UNLOCK THE WAITING LISTS!
Sponsored by the Georgia Council on Developmental Disabilities
The Unlock the Waiting Lists! Campaign advocates investing in Georgians with disabilities so they and their families can live full lives and contribute to Georgia Communities and the Georgia economy. We believe Georgia must rebalance its system of long-term services and supports, so that fewer dollars are spent on institutional care and more dollars are invested into Home and Community Based supports
February 26, 2014
16th Annual Disability Day at the Capitol
Thursday February 20, 2014
Governor Nathan Deal's Comments
Welcome to the Georgia state Capitol! It's a privilege to once again take part in Disability Day with all of you, and I of course want to extend a warm thank you to the Georgia Council on Developmental Disabilities for sponsoring this event.
My main goal as governor has been to create job opportunities for Georgians, and there's a reason for that. A job serves as the launching point for independence, financial stability and, in many instances, a sense of purpose. My desire for people to have access to these benefits of employment certainly extends to those in our state with disabilities.
But it's not just jobs we're focused on. We long to give Georgians, with or without disabilities, the chance to live in real homes in real communities and to have access to quality learning that leads to meaningful careers. I will continue to work to make this vision a reality for more people with disabilities throughout our state.
This is why we have included in our budget new waivers  and support services for an additional 500 families through the Department of Behavioral Health and Developmental Disabilities. We have also added 125 new elderly and disabled waiver (CCSP & ICWP) slots through the Department of Community Health, and we are proud to have done so. These waivers provide crucial services and support to those individuals in our state who are leaving institutional living to enjoy the benefits of community living. We will strive to ensure this transition remains an option for as many as possible.
Yet, true self-sufficiency does start with a job. While the unemployment rate has dropped significantly since I took office, we know that it is still too high for people with disabilities. The majority of high schools students with disabilities graduate without work, and end up sitting at home during what should be the most active and productive part of their lives.
To help those with disabilities get the skills needed to find employment, we took an important step last year. We provided funds for post secondary inclusive education to expand the existing program at Kennesaw State University while also funding a new one in South Georgia [East Georgia State College]. The latter one expects to take students this fall. We will continue to look for ways to increase these opportunities.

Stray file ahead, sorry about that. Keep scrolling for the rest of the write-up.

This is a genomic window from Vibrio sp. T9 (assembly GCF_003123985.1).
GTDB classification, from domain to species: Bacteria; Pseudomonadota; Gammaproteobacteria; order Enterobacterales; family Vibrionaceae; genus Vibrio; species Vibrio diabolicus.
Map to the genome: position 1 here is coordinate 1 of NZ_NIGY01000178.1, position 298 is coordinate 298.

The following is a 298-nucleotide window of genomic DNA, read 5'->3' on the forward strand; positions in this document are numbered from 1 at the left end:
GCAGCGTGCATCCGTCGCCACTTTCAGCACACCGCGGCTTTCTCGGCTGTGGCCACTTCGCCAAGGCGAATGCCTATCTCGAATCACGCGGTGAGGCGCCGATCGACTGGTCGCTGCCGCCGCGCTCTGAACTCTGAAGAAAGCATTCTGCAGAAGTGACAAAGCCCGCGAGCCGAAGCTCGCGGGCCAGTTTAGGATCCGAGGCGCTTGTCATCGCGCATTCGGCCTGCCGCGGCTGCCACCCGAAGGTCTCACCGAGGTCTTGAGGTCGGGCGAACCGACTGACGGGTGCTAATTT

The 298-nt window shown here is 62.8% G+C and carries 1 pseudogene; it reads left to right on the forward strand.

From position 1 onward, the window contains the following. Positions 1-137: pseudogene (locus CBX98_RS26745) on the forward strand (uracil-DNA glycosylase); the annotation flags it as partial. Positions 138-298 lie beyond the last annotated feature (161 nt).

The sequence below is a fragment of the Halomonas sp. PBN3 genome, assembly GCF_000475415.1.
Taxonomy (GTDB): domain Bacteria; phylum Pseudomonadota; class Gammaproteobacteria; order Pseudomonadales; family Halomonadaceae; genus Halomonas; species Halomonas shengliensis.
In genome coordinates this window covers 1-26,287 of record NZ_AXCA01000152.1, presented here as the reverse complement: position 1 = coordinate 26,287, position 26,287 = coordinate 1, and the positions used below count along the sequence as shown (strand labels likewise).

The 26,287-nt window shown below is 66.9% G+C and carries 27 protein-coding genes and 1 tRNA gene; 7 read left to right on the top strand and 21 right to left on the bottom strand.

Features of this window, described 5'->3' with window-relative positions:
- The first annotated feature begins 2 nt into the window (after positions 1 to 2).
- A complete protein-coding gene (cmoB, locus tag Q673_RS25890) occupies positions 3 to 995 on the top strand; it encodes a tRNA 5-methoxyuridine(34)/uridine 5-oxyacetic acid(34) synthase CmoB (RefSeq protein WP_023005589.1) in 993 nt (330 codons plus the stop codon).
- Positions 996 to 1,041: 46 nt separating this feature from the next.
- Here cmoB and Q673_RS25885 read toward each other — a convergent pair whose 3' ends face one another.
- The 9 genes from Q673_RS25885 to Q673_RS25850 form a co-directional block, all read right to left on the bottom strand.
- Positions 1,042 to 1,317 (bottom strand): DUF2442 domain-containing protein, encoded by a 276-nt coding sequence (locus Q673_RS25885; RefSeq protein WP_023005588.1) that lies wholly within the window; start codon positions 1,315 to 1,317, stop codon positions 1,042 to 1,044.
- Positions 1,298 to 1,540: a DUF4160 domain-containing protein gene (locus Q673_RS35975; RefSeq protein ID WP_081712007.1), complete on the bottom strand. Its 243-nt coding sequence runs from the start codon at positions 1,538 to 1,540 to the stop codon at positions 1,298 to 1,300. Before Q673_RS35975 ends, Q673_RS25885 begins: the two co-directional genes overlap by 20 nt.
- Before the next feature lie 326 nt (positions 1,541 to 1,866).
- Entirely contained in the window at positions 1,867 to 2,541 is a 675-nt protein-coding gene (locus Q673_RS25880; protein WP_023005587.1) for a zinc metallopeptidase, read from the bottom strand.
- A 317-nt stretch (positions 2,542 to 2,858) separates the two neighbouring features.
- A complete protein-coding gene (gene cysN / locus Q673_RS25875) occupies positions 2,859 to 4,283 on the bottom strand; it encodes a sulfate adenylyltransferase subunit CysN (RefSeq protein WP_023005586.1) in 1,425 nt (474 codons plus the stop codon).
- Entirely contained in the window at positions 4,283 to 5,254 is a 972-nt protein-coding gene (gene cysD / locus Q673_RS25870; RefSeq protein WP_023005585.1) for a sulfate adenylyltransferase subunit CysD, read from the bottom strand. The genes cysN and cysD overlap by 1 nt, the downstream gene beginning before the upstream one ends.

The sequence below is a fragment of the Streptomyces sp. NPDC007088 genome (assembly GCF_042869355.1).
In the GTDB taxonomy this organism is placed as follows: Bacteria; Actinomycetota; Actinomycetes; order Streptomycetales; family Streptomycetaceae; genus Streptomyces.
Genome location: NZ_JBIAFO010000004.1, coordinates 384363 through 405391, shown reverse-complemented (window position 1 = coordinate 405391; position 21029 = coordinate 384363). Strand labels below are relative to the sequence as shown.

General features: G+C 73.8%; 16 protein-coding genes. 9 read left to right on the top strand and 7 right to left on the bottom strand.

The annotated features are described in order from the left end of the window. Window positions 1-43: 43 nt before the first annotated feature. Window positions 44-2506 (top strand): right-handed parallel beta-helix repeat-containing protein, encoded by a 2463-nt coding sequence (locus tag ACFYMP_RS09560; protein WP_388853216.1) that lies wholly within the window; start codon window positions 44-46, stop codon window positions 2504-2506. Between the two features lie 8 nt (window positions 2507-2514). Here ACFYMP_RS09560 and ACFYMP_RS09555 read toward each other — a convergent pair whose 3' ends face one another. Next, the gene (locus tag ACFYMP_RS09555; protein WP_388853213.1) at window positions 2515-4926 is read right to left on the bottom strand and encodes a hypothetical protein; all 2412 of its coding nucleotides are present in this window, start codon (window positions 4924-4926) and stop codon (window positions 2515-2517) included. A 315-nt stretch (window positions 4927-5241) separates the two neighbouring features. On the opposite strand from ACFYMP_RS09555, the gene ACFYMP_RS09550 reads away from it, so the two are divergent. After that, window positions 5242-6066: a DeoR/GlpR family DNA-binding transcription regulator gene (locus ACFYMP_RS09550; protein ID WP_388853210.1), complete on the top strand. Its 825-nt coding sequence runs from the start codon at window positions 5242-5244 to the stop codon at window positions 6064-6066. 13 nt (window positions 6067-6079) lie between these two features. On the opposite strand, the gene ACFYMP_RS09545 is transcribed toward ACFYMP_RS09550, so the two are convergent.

This improved access to higher learning offers Georgians with disabilities the opportunity to pursue competitive employment, which all individuals in our state should be afforded. As such, we must continue to make sure our education, training and support systems have the policies and resources needed to prepare individuals with disabilities to enter the workforce and become contributing members of society.
This method is the most direct and cost-effective means for helping an individual achieve independence and self-fulfillment, which should be the primary objective of public assistance programs wherever possible. To address the barriers to employment confronting people with disabilities, we have a work group in the Department of Behavioral Health and Developmental Disabilities looking into these issues. I am asking them to recommend how we can move forward with an Employment First Initiative in Georgia. It is in this way that I hope to see more individuals able to pursue their own path to a job, a career or another form of participation in community life.
This year marks the 15th Anniversary of the U.S. Supreme Court Olmstead Decision. Already, we have made great strides in moving more individuals from institutional care to community-based care. Our current Olmstead priority is the Americans with Disabilities Act [ADA] Settlement. But we're not done yet. It is for this reason and for the benefit of Georgians that I am committed to finding ways to make an independent life a more attainable life.
Now, with all this in mind, I am happy to stand before you to proclaim this day "Disability Awareness Day" in Georgia!
The Unlock Steering Committee: The Georgia Advocacy Office · The Arc of Georgia · The Georgia Council on Developmental Disabilities · The Statewide Independent Living Council of Georgia · People First of Georgia · The Institute on Human Development & Disability at the University of Georgia· The Center for Leadership in Disability at Georgia State University · The Georgia Council on Aging · Parent to Parent of Georgia
Thank you from the GCDD Policy Team
D'Arcy Robb: Public Policy Director
Dawn Alford: Public Policy Specialist
Dave Zilles: Parent Advocate
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